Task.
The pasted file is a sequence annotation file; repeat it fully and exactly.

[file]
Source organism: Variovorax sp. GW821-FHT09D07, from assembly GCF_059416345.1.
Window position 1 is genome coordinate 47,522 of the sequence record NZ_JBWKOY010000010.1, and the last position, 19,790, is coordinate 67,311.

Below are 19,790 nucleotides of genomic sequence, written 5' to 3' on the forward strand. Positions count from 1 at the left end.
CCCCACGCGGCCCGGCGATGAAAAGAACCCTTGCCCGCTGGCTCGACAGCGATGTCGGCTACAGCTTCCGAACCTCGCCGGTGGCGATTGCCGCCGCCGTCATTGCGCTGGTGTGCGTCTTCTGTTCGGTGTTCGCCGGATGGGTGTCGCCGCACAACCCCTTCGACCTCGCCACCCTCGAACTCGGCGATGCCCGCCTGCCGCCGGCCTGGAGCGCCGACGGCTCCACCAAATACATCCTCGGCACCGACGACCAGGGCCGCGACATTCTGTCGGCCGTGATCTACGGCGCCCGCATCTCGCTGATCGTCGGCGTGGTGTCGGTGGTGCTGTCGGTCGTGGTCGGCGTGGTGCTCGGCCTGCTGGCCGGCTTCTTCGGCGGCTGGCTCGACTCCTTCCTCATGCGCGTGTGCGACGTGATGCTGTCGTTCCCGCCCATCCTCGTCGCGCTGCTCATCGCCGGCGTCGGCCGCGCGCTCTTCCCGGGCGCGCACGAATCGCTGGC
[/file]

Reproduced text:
Source organism: Variovorax sp. GW821-FHT09D07, from assembly GCF_059416345.1.
Window position 1 is genome coordinate 47,522 of the sequence record NZ_JBWKOY010000010.1, and the last position, 19,790, is coordinate 67,311.

Below are 19,790 nucleotides of genomic sequence, written 5' to 3' on the forward strand. Positions count from 1 at the left end.
CCCCACGCGGCCCGGCGATGAAAAGAACCCTTGCCCGCTGGCTCGACAGCGATGTCGGCTACAGCTTCCGAACCTCGCCGGTGGCGATTGCCGCCGCCGTCATTGCGCTGGTGTGCGTCTTCTGTTCGGTGTTCGCCGGATGGGTGTCGCCGCACAACCCCTTCGACCTCGCCACCCTCGAACTCGGCGATGCCCGCCTGCCGCCGGCCTGGAGCGCCGACGGCTCCACCAAATACATCCTCGGCACCGACGACCAGGGCCGCGACATTCTGTCGGCCGTGATCTACGGCGCCCGCATCTCGCTGATCGTCGGCGTGGTGTCGGTGGTGCTGTCGGTCGTGGTCGGCGTGGTGCTCGGCCTGCTGGCCGGCTTCTTCGGCGGCTGGCTCGACTCCTTCCTCATGCGCGTGTGCGACGTGATGCTGTCGTTCCCGCCCATCCTCGTCGCGCTGCTCATCGCCGGCGTCGGCCGCGCGCTCTTCCCGGGCGCGCACGAATCGCTGGC